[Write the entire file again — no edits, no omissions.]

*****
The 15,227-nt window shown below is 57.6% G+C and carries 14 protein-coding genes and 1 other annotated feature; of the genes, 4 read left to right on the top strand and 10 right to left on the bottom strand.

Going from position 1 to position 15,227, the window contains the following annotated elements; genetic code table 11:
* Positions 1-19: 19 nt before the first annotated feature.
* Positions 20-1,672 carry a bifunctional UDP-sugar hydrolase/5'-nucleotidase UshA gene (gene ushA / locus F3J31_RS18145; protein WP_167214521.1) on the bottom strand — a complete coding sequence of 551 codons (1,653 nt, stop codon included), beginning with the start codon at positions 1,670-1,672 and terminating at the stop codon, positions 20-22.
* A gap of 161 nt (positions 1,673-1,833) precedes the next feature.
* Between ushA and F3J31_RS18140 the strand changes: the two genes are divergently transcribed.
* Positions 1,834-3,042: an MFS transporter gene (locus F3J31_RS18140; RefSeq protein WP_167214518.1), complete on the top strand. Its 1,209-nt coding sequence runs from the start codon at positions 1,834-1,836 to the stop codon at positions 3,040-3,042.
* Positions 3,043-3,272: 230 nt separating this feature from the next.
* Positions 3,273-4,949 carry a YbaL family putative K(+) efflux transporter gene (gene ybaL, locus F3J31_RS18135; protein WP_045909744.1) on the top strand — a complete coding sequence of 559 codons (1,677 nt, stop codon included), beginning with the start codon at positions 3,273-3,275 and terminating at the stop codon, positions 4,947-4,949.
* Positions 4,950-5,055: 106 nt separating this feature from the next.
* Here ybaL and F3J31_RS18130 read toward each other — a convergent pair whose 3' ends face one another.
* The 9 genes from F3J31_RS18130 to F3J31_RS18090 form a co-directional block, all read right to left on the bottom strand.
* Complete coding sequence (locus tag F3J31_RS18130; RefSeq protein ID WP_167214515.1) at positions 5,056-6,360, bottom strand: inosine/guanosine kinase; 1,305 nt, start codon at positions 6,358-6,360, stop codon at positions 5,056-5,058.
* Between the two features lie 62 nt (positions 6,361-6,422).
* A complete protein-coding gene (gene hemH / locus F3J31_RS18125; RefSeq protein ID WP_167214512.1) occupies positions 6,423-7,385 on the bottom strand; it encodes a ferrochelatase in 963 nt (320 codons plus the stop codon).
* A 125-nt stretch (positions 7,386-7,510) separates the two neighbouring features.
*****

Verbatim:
The 15,227-nt window shown below is 57.6% G+C and carries 14 protein-coding genes and 1 other annotated feature; of the genes, 4 read left to right on the top strand and 10 right to left on the bottom strand.

Going from position 1 to position 15,227, the window contains the following annotated elements; genetic code table 11:
* Positions 1-19: 19 nt before the first annotated feature.
* Positions 20-1,672 carry a bifunctional UDP-sugar hydrolase/5'-nucleotidase UshA gene (gene ushA / locus F3J31_RS18145; protein WP_167214521.1) on the bottom strand — a complete coding sequence of 551 codons (1,653 nt, stop codon included), beginning with the start codon at positions 1,670-1,672 and terminating at the stop codon, positions 20-22.
* A gap of 161 nt (positions 1,673-1,833) precedes the next feature.
* Between ushA and F3J31_RS18140 the strand changes: the two genes are divergently transcribed.
* Positions 1,834-3,042: an MFS transporter gene (locus F3J31_RS18140; RefSeq protein WP_167214518.1), complete on the top strand. Its 1,209-nt coding sequence runs from the start codon at positions 1,834-1,836 to the stop codon at positions 3,040-3,042.
* Positions 3,043-3,272: 230 nt separating this feature from the next.
* Positions 3,273-4,949 carry a YbaL family putative K(+) efflux transporter gene (gene ybaL, locus F3J31_RS18135; protein WP_045909744.1) on the top strand — a complete coding sequence of 559 codons (1,677 nt, stop codon included), beginning with the start codon at positions 3,273-3,275 and terminating at the stop codon, positions 4,947-4,949.
* Positions 4,950-5,055: 106 nt separating this feature from the next.
* Here ybaL and F3J31_RS18130 read toward each other — a convergent pair whose 3' ends face one another.
* The 9 genes from F3J31_RS18130 to F3J31_RS18090 form a co-directional block, all read right to left on the bottom strand.
* Complete coding sequence (locus tag F3J31_RS18130; RefSeq protein ID WP_167214515.1) at positions 5,056-6,360, bottom strand: inosine/guanosine kinase; 1,305 nt, start codon at positions 6,358-6,360, stop codon at positions 5,056-5,058.
* Between the two features lie 62 nt (positions 6,361-6,422).
* A complete protein-coding gene (gene hemH / locus F3J31_RS18125; RefSeq protein ID WP_167214512.1) occupies positions 6,423-7,385 on the bottom strand; it encodes a ferrochelatase in 963 nt (320 codons plus the stop codon).
* A 125-nt stretch (positions 7,386-7,510) separates the two neighbouring features.